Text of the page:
keywords = "ADP-glucose pyrophosphorylase, Autofermentation, Cyanobacteria, Glycogen, Osmolytes, Stress Conditions",
author = "Guerra, {L. Tiago} and Yu Xu and Nicholas Bennette and Kelsey McNeely and Bryant, {Donald A.} and Dismukes, {G Charles}",
year = "2013",
month = "7",
doi = "10.1016/j.jbiotec.2013.04.005",
language = "English",
volume = "166",
pages = "65--75",
journal = "Journal of Biotechnology",
issn = "0168-1656",
publisher = "Elsevier",
number = "3",

}

TY - JOUR

T1 - Natural osmolytes are much less effective substrates than glycogen for catabolic energy production in the marine cyanobacterium Synechococcus sp. strain PCC 7002

AU - Guerra, L. Tiago

AU - Xu, Yu

AU - Bennette, Nicholas

AU - McNeely, Kelsey

AU - Bryant, Donald A.

AU - Dismukes, G Charles

PY - 2013/7

Y1 - 2013/7

N2 - ADP-glucose pyrophosphorylase, encoded by glgC, catalyzes the first step of glycogen and glucosylglycer(ol/ate) biosynthesis. Here we report the construction of the first glgC null mutant of a marine cyanobacterium ( Synechococcus sp. PCC 7002) and investigate its impact on dark anoxic metabolism (autofermentation). The glgC mutant had 98% lower ADP-glucose, synthesized no glycogen and produced appreciably more soluble sugars (mainly sucrose) than wild type (WT). Some glucosylglycerol was still observed, which suggests that the mutant has another, inefficient ADP-glucose synthesis pathway. In contrast, hypersaline conditions (1. M NaCl) were lethal to the mutant strain, indicating that, unlike other strains, the elevated sucrose does not compensate for the reduced GG as osmolyte. In contrast to WT, nitrate limitation did not cause bleaching of N-containing pigments or carbohydrate accumulation in the glgC mutant, indicating impaired recycling of nitrogen stores. Despite the 2-fold increase in osmolytes, both the respiration and autofermentation rates of the glgC mutant were appreciably slower (2-4-fold) and correlated quantitatively with the lower fraction of insoluble carbohydrates relative to WT (85% vs. 12%). However, the remaining insoluble carbohydrates still accounted for a high fraction of the carbohydrate catabolized (38%), indicating that insoluble carbohydrates rather than osmolytes were the preferred substrate for autofermentation.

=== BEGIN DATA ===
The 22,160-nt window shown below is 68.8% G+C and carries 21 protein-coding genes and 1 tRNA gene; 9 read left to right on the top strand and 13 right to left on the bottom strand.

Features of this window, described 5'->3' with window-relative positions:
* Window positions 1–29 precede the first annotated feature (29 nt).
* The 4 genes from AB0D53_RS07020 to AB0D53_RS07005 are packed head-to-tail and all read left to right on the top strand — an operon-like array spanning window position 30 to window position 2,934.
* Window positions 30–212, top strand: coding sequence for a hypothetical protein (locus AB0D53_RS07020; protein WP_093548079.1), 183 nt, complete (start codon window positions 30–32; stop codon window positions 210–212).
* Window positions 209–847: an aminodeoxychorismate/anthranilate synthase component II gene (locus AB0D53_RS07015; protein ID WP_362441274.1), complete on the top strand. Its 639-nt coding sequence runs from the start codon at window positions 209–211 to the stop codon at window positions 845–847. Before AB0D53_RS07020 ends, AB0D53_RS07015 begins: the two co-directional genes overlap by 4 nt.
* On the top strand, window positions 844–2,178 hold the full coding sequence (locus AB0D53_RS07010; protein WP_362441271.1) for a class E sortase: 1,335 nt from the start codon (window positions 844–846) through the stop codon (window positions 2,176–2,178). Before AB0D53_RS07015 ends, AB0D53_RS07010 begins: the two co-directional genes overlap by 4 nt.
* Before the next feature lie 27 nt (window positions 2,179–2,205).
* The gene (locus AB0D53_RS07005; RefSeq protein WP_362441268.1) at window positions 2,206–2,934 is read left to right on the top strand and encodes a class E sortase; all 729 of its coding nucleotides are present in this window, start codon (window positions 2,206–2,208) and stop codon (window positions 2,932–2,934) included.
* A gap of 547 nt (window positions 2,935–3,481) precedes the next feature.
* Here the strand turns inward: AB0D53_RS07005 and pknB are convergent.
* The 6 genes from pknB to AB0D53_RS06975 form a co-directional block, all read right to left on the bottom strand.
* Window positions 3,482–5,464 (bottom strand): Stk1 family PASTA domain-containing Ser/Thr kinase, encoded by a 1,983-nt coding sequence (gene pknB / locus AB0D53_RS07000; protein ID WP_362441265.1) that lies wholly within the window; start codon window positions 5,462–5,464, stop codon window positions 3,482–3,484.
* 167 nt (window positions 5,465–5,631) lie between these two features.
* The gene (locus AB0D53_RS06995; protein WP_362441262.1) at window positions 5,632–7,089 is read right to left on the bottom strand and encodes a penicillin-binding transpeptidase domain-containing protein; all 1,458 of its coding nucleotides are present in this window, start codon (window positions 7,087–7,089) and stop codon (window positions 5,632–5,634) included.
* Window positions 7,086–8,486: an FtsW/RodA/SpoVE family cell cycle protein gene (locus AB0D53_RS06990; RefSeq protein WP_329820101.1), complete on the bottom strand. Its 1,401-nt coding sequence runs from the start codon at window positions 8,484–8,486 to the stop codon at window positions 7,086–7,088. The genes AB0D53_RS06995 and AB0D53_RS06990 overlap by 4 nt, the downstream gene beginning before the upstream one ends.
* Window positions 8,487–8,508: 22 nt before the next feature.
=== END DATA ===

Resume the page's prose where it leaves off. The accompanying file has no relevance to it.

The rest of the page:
AB - ADP-glucose pyrophosphorylase, encoded by glgC, catalyzes the first step of glycogen and glucosylglycer(ol/ate) biosynthesis. Here we report the construction of the first glgC null mutant of a marine cyanobacterium ( Synechococcus sp. PCC 7002) and investigate its impact on dark anoxic metabolism (autofermentation). The glgC mutant had 98% lower ADP-glucose, synthesized no glycogen and produced appreciably more soluble sugars (mainly sucrose) than wild type (WT). Some glucosylglycerol was still observed, which suggests that the mutant has another, inefficient ADP-glucose synthesis pathway. In contrast, hypersaline conditions (1. M NaCl) were lethal to the mutant strain, indicating that, unlike other strains, the elevated sucrose does not compensate for the reduced GG as osmolyte. In contrast to WT, nitrate limitation did not cause bleaching of N-containing pigments or carbohydrate accumulation in the glgC mutant, indicating impaired recycling of nitrogen stores. Despite the 2-fold increase in osmolytes, both the respiration and autofermentation rates of the glgC mutant were appreciably slower (2-4-fold) and correlated quantitatively with the lower fraction of insoluble carbohydrates relative to WT (85% vs. 12%). However, the remaining insoluble carbohydrates still accounted for a high fraction of the carbohydrate catabolized (38%), indicating that insoluble carbohydrates rather than osmolytes were the preferred substrate for autofermentation.

KW - ADP-glucose pyrophosphorylase

KW - Autofermentation

KW - Cyanobacteria

KW - Glycogen

KW - Osmolytes

KW - Stress Conditions

UR - http://www.scopus.com/inward/record.url?scp=84879210530&partnerID=8YFLogxK

UR - http://www.scopus.com/inward/citedby.url?scp=84879210530&partnerID=8YFLogxK

U2 - 10.1016/j.jbiotec.2013.04.005

DO - 10.1016/j.jbiotec.2013.04.005

M3 - Article

VL - 166

SP - 65

EP - 75

JO - Journal of Biotechnology

JF - Journal of Biotechnology

SN - 0168-1656

IS - 3

ER -